Loch Ness - essential facts


• In "The Great Glen", a geological fault line which bisects Scotland from East to West.

• A freshwater inland lake located at 57° 13.49N, 04° 33.45W on the world map.

• 39km long from Lochend at the north end to Fort Augustus at the south.

• 1.6km wide on average.


• 889 feet deep at its deepest point just north of Urquhart Bay. This is a trench that was discovered by Jacobite Cruises skipper Keith in 2015. It was reconfirmed on 18 September 2016 as being over 880 feet deep - Roland Watson captured this image of the depth being recorded on the Jacobite Rebel as it passed over the trench

• 16m above seawater, fed by eight main rivers and a further 40 streams and connected to the sea by the River Ness.

• Unknown to freeze over in winter.  Below 30m deep it is a very consistent 5.5°C, above 30m it can rise to around 12°C in summertime.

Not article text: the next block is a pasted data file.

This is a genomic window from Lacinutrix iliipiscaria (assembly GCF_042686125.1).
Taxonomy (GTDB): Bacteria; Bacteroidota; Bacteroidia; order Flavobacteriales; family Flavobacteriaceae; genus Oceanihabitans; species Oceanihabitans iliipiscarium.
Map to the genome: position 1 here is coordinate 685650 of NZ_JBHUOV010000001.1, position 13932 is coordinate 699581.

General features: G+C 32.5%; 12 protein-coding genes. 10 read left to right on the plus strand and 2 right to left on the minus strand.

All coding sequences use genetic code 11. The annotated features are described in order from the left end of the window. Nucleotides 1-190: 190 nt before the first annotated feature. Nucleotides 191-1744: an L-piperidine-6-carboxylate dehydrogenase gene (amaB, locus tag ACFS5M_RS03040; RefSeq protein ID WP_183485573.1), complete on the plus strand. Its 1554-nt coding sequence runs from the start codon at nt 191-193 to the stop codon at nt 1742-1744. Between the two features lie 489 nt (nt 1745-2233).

• Very dark due to a heavy peat content, underwater visibility falling to nil at around 9m.

• 7 billion cubic metres in volume.  This is much larger than any other body of water in the UK and is enough to hide the world’s entire human population ( so just imagine how difficult it is to find even a few monsters)


• 56.3 sq km in surface area.


• A large part of the Caledonian Canal, a navigable inland waterway which connects the North Sea to the Atlantic Ocean.

• Now famous as it has had a history of monster sightings since 565AD!

Some of our local partners
The Highland Times
Loch Ness Holiday DealsBased by the loch, our travel partner can organise that special vacation for you in the Scottish Highlands
David LevanteRead author David Levante's paperback and ebook and see how he features Nessie (and her cousin Tessie) in the story
David Levante
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